By Natalie Kouba
As the retail spaces continue to fill and students await the much anticipated opening of Campus Town, both developers and the College have made recent changes to the project’s blueprints, accommodating for the students who signed up in hopes to be the first to live in the apartments in the heart of Campus Town.
All 446 available spots have been taken, leaving just over 100 students on the waiting list. But the new construction will open up 74,000 sq. ft. of residential space for an additional 166 students to live in Campus Town in summer 2016, just one year after the rest of the project will open in August of this year. According to the website, the cost of the extended development, funded by the PRC Group, is estimated at $30 million, bumping up the total cost of the Campus Town project to $120 million.
With slightly steeper rates for Campus Town living that housing through the College, the cost of a one-bedroom, one-bathroom apartment in Campus Town is $6,544 per semester, $6,003 for a two-bedroom, two-bathroom and $5,462 for a four-bedroom, two-bathroom. Omitting the cost of a required meal plan, the cost for a room for a semester on campus in any of the residential houses at the College — from the Towers to the Apartments — is $4,205.46. Despite the higher cost of living in the brand-new apartments, living in the center of Campus Town with the convenience of being physically on campus can override the costly price tag.
“Not only will we be living right above or near Panera, Starbucks, a gym and other retail stores, but we will also be closer to Bliss and the Business building than the Townhouses or Apartments, which is where most of our classes are located,” said sophomore marketing major Brittany Mashel, who will be living with three other students in Campus Town.
“Additionally, we are allowed to remain on campus during the fall, Thanksgiving, winter and spring breaks, and so (we) do not have to clear off campus with the rest of the dorms.”
Rising senior elementary education and iStem double major Emma Saporito will be living with her friends in a four-bedroom apartment.
“I’m from Massachusetts, so it is cheaper than living on campus and I like it because it is new,” she said.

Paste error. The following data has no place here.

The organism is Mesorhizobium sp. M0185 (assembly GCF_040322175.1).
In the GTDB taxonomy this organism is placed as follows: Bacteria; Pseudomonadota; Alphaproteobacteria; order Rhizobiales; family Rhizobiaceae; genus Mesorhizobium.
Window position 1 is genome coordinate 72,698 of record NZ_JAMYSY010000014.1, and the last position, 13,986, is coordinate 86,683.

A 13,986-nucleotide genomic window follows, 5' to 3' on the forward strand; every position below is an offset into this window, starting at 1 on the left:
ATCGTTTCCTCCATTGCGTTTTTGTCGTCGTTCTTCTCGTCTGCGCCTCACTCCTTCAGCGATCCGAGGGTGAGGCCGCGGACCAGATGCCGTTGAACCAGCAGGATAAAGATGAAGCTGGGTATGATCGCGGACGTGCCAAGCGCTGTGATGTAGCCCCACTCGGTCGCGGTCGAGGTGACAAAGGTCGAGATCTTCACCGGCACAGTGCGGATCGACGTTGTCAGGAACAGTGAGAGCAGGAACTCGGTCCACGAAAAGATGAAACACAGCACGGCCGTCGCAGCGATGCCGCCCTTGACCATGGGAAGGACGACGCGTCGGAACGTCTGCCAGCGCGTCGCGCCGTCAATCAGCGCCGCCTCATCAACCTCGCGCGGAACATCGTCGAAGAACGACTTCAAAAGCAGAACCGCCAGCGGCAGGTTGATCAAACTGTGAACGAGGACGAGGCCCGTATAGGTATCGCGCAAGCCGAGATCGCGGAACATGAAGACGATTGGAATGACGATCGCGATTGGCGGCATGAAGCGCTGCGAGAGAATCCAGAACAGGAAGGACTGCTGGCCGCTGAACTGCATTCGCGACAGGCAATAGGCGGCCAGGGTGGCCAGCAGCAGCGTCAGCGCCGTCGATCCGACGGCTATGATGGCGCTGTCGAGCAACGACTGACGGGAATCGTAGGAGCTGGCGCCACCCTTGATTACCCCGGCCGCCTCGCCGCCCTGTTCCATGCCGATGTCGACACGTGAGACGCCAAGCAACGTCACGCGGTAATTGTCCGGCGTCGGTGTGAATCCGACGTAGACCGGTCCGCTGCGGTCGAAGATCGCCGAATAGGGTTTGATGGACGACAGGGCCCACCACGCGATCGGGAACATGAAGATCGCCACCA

The new housing will take up a section of what was previously reserved for student parking along the north side of the project along Metzger Drive — although, fewer students have signed up for reserved parking than expected, according to Greg Lentine, Campus Town’s director of campus development. But to keep the same amount of parking available as in the original housing plans, the developers have always planned to expand parking north. Plans to set up a “car share” program are also in the works, said Lentine, but details have not yet been released.
“We are not getting as many students getting cars as they have in the past,” Lentine said. “We are working right now on getting the car share program to support the environment as well as the parking.”
According to Niki deQuintal, one of Saporito’s roommates, she paid for a parking spot in Campus Town in two installments of $150 for the year, whereas a full year residential parking decal purchased through the College is $280.
“I enjoy living on campus and being able to access my friends and activities with a 10 minute walk at most,” said sophomore English and secondary education double major Jenna Burke, who will be living in a four-bedroom apartment in Campus Town. “I also do not have a car, so living off campus is currently not an option.”
The original housing construction will be completed with students ready to unpack their bags at the beginning of the fall semester, although it is not yet certain if all of the retail space will be leased out. Once a retail space is leased out, it is up to the owners to decide when they will be ready to open up shop.
To date, retail spaces that have signed are Yummy Sushi, Red Berry Frozen Yogurt, Mexican Mariachi Grill, Starbucks, Spenser Savings Bank, a nail salon Panera Bread and Piccolo Trattoria Italian restaurant. Leases are currently being negotiated with a wireless phone company, sports bar and tanning salon, according to Lentine.
“Cost was a big disadvantage because it could have been cheaper to appeal to many parents who are paying. It is basically still on campus and having to follow campus rules,” deQuintal said. “It is kind of scary to sign a lease without the finished product being done and able to view.”